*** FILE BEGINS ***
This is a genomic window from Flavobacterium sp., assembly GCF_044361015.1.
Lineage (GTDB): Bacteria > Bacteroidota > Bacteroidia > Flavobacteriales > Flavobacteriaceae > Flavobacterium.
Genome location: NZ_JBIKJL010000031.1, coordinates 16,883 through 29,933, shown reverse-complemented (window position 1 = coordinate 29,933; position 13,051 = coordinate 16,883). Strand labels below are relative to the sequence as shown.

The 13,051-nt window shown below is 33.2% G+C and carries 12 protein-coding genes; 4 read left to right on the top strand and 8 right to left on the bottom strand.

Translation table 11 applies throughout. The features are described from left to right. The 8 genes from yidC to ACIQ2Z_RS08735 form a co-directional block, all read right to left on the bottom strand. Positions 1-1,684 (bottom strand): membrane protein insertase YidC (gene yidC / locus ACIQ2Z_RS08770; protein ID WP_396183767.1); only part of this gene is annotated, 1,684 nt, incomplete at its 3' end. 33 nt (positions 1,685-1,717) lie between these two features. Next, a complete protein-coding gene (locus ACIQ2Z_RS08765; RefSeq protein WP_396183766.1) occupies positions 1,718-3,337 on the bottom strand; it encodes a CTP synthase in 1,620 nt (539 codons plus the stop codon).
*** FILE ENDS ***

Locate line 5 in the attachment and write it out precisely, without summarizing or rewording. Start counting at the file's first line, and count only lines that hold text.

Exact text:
Translation table 11 applies throughout. The features are described from left to right. The 8 genes from yidC to ACIQ2Z_RS08735 form a co-directional block, all read right to left on the bottom strand. Positions 1-1,684 (bottom strand): membrane protein insertase YidC (gene yidC / locus ACIQ2Z_RS08770; protein ID WP_396183767.1); only part of this gene is annotated, 1,684 nt, incomplete at its 3' end. 33 nt (positions 1,685-1,717) lie between these two features. Next, a complete protein-coding gene (locus ACIQ2Z_RS08765; RefSeq protein WP_396183766.1) occupies positions 1,718-3,337 on the bottom strand; it encodes a CTP synthase in 1,620 nt (539 codons plus the stop codon).